– Elbert Hubbard
Six years pass, I stayed on the Avonex therapy plan and I had episodes every four to six months. These episodes varied in duration and severity and were unpredictable. I kept a log of my episodes and the only link I could establish was with stress. If I had a particularly stressful week at work, it seemed to aggravate my symptoms; however, that was not always the case. I tried to correlate my exacerbations with how much water I drank, food I ate, rest, and exercise but nothing seemed to point to the cause of the exacerbation. My body seemed to be following the path as predicted by Dr. Heyman. When I would have an episode, I would call him and he would tell me the same thing, “If you want, we can put you on steroids.” He did advise me NOT to take steroids unless absolutely necessary. In other words, suck it up unless the symptoms are unbearable.
Through job changes, we came back to Dallas where I went to work for my dad. Actually he is my step-father and I call him Sam. He raised me from the time I was eight years old. Even though his real name is George Samuel, I always called him Sam, for some reason that name just stuck. If you are part of the inside circle with our family, you would call him Sam. If you are an outsider, it’s George. I know it may be confusing, but it seems to work for us.
Sam was born in South India in a place called Kerala. His birth place becomes important later in the story.
March of 2007: I have my most severe episode of MS to date. My body refuses to cooperate. My body is numb from the waist down. My feet won’t move up and down stairs, try as I may. I am struggling to walk. Each step is an adventure. I realize that walking is a mental exercise. Your legs and your body are participating in a synchronized dance. Your movements have to be somewhat precise so you don’t fall down. Think about it, you lean forward with your body and before you fall down, your leg jumps ahead to catch you. I didn’t appreciate this activity until my legs didn’t play along with this dance. I felt like I was going to fall down whenever I moved. Actually this was pretty scary because I just couldn’t control my body! The only good news was I didn’t need a wheel chair. I could move around by myself and I could even drive. Speed and coordination were my main issues. Both my legs felt like they were wearing lead boots. The heavy feeling was not going away so I went to see my neurologist. Help!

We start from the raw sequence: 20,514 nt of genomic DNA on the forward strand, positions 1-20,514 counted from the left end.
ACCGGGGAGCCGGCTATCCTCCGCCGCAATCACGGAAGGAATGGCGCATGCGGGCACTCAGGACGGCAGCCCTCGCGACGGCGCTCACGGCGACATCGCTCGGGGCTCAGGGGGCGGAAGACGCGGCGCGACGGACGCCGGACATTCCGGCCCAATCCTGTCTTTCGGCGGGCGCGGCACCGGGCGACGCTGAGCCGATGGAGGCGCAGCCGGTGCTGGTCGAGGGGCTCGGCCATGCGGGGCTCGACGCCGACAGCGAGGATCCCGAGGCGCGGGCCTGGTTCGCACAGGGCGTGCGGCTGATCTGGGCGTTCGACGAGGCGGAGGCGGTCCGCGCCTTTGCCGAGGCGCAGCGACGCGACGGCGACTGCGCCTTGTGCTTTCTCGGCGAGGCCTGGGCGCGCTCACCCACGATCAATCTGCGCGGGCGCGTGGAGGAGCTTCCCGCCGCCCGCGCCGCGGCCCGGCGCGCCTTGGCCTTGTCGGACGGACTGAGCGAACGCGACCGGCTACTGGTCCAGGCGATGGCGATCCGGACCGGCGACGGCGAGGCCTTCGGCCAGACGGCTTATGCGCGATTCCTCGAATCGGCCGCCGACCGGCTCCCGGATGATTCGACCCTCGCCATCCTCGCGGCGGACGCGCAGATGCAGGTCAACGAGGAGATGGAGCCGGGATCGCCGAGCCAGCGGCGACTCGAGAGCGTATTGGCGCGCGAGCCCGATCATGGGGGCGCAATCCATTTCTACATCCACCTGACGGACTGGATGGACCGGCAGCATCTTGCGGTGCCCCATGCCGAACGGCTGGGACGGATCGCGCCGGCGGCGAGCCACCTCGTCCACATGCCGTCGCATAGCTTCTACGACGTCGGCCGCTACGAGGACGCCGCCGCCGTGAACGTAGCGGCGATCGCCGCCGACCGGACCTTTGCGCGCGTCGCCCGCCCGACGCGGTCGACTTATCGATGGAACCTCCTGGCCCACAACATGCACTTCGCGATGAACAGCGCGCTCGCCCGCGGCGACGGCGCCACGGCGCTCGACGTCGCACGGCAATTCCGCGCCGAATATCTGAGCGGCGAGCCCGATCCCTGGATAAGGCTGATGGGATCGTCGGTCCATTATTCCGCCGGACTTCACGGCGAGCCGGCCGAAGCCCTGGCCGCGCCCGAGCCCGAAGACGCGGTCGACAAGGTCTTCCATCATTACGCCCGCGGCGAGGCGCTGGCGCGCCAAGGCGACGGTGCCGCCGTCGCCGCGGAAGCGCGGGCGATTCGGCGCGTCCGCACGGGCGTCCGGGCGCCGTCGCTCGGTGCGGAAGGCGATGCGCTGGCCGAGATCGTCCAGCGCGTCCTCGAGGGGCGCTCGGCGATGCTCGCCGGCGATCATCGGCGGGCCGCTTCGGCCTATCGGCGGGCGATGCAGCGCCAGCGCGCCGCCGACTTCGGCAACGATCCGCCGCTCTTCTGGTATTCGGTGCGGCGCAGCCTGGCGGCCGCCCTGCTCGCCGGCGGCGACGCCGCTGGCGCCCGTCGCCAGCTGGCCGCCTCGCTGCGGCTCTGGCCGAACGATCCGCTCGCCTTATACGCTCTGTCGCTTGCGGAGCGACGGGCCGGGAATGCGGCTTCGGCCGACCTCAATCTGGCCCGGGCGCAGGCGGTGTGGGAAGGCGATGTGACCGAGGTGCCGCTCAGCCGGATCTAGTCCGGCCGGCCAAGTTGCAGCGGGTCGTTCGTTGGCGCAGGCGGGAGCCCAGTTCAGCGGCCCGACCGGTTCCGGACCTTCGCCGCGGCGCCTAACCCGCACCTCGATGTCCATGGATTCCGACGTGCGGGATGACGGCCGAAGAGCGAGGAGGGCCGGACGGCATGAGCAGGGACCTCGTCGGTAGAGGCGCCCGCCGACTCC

Even though I didn’t want steroids, I agreed to get started with intravenous steroid treatment. Unfortunately, it was no help. The doctor explained that it is normal for MS patients to have increased episodes after nine or ten years with MS. In other words, my MS is taking its course as predicted.
Sam said, “Go see a doctor in India.” “What?” I exclaimed. “Are you crazy? What kind of stuff can a doctor in India do that a top neurologist in the United States of America can’t do?” Third world country, backwards medicine, no facilities, voodoo doctors. “Whatever!” I thought to myself, I’ll go …
Long story cut short … the voodoo doctors did their magic, and I was cured!
I mean, baby, I was back!
You can see more of this with videos a company did for me (Three parts)